The Value of Iterations

I often see comments in social media disparaging working in iterations. I’ve heard such comments in person at client sites in the past. Why do some people dislike iterations so much?

Sometimes they talk about the high overhead of repeated planning and tracking. This makes me suspect that their planning and tracking procedures are not aligned with their needs.

Estimating stories is a particularly sore point. People often try to estimate with a precision much greater than they need. If you’re working in iterations, there’s really only two needs for story estimation.

  1. Have we prepared enough work to keep us going for the duration of the iteration?
  2. Are we getting ahead of ourselves and preparing too far into the future?

In other words, we want to have enough work prepared that we don’t have to stop working on it to prepare more in mid-iteration, but we don’t want to prepare more than we need right now. This often gets translated to “preparing exactly the amount of work that we’ll accomplish,” which is accompanied by a lot of anxiety that we’ll miss that measure. That’s WAY TOO MUCH precision. Just try to get it “close enough.”

What sort of preparation? In my experience, the important part is that we understand what we want each bit of work to accomplish. Some people get that as a by-product of estimation. I prefer to use Matt Wynne’s Example Mapping to achieve that understanding together from all appropriate points of view.

I’ve also seen people upset about the other end of the iteration, anxious that they won’t accomplish exactly the amount of work that they prepared. This usually gets warped into preparing a little more than they can accomplish (not a bad thing) and then someone is disappointed they didn’t accomplish it all (which encourages safely aiming low). I’ve seen teams move to (an approximation of) Kanban just so they won’t be judged as not having delivered “enough.” When that happens, progress seems to get slower and slower.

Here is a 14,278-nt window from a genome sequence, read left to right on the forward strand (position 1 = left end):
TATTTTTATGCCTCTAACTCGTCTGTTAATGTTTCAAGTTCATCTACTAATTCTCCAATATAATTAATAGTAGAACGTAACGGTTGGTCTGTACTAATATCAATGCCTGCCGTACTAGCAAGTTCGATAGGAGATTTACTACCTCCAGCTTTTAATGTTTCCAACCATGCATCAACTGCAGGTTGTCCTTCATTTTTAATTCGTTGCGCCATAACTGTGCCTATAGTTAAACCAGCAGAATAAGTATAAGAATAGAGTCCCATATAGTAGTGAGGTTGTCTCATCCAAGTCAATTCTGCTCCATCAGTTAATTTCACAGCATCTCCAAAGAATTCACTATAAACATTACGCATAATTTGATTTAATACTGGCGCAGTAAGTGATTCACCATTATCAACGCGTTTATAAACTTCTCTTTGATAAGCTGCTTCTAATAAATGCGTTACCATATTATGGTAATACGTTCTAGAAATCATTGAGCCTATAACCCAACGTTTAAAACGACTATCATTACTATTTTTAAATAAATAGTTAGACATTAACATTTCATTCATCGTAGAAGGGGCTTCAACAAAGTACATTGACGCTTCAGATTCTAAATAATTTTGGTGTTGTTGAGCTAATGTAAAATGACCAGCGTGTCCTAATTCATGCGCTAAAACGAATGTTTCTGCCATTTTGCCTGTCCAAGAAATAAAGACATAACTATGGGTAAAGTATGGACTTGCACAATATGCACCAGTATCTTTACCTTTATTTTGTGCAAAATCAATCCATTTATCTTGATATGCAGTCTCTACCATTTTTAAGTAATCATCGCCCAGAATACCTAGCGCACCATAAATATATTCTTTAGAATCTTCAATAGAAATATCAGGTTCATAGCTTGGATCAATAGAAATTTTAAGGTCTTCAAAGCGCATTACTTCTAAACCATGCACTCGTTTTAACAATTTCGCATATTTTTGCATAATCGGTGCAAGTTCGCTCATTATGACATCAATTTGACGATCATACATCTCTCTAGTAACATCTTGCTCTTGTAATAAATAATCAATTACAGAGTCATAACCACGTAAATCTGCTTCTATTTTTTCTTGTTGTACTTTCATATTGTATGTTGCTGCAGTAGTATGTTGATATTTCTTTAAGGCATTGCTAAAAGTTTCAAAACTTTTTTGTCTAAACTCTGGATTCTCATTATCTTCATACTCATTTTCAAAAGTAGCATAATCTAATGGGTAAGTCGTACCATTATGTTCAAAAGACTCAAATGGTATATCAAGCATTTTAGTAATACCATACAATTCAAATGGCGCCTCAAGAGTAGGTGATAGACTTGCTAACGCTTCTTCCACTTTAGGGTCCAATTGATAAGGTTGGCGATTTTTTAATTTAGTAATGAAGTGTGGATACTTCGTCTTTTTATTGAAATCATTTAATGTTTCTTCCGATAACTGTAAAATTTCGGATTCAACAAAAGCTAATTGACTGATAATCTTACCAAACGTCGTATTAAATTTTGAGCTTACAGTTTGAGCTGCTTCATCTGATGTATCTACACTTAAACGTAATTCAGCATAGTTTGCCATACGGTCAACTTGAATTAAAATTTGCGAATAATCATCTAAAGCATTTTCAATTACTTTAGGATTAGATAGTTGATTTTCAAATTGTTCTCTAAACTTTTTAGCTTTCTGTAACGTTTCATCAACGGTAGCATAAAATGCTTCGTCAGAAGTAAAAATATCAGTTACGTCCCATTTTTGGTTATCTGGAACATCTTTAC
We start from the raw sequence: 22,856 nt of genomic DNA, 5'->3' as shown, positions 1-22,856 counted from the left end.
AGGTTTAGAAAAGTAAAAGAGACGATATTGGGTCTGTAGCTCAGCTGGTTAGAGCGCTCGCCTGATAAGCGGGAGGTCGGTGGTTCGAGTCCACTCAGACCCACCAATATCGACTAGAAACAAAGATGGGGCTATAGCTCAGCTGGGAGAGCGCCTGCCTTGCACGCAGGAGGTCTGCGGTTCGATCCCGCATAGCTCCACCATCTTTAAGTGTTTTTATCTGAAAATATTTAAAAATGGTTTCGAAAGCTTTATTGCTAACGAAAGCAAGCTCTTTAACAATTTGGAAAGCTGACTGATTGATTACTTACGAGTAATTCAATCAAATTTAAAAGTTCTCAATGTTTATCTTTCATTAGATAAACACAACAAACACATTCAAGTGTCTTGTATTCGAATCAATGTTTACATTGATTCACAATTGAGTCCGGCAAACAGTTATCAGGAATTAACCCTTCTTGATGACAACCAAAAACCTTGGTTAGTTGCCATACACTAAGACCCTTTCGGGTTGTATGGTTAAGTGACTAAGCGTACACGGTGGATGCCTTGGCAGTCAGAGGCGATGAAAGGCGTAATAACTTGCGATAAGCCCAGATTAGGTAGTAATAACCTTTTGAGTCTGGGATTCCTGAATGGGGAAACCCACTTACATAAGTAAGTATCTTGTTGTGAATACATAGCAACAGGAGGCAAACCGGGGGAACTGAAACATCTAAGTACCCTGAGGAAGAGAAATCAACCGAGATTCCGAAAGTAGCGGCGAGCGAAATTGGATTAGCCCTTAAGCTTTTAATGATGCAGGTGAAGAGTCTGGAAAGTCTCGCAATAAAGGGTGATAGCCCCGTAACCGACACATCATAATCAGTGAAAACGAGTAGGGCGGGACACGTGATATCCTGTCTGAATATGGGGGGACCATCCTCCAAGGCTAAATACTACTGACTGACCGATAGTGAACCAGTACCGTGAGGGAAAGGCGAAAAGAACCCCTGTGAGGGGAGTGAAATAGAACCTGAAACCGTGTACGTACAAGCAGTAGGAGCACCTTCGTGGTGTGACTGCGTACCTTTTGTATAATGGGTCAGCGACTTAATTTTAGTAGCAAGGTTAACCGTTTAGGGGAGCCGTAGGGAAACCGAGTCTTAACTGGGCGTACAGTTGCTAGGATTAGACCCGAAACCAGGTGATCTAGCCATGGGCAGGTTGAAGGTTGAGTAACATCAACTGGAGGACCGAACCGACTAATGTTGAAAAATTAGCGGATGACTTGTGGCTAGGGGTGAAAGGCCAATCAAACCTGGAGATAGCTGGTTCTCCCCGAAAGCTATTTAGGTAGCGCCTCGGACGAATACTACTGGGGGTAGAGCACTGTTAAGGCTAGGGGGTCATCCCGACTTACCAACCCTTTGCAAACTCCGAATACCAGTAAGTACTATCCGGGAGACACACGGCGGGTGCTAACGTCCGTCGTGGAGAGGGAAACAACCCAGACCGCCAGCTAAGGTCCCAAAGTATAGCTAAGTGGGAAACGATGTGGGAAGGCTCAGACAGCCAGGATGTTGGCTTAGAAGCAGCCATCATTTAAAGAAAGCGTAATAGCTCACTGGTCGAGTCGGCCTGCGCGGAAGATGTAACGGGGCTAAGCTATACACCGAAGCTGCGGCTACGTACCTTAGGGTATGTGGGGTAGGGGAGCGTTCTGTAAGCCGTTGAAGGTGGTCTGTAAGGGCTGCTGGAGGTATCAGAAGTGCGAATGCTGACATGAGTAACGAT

If you want to get somewhere, it’s usually worthwhile measuring your progress along the way so that you can adjust if needed. Somewhere someone has a legitimate need, and sometimes that need has a real deadline beyond which the need can no longer be fulfilled. Even if there’s not a hard cutoff, it may be that they’d gladly trade some of what they want for receiving other parts of what they want earlier.

Even if you’re not working in iterations, it’s worth setting a cadence for taking stock of your progress, comparing that to current desires and expectations, and considering if you want to adjust. If you limit work-in-progress, then there is a diminishing difference between a cadence and an iteration. I’ve previously noted that there is an inverse relationship between average cycle time and a count of items completed in an iteration.

It’s also worth noting that humans have long organized their activities and viewed their progress in terms of fixed time intervals: day, week, fortnight, month…. Even after people have moved their work indoors and individuals have paid less attention to the phases of the moon, they still tend to measure their work according to cycles of the sun and moon. It seems deeply ingrained and the flow of progress can be noted with simple counting rather than calculated with extraneous precision.

If this topic resonates with you, you might be interested in my book, Software Estimation Without Guessing — Effective Planning in an Imperfect World on The Pragmatic Bookshelf.

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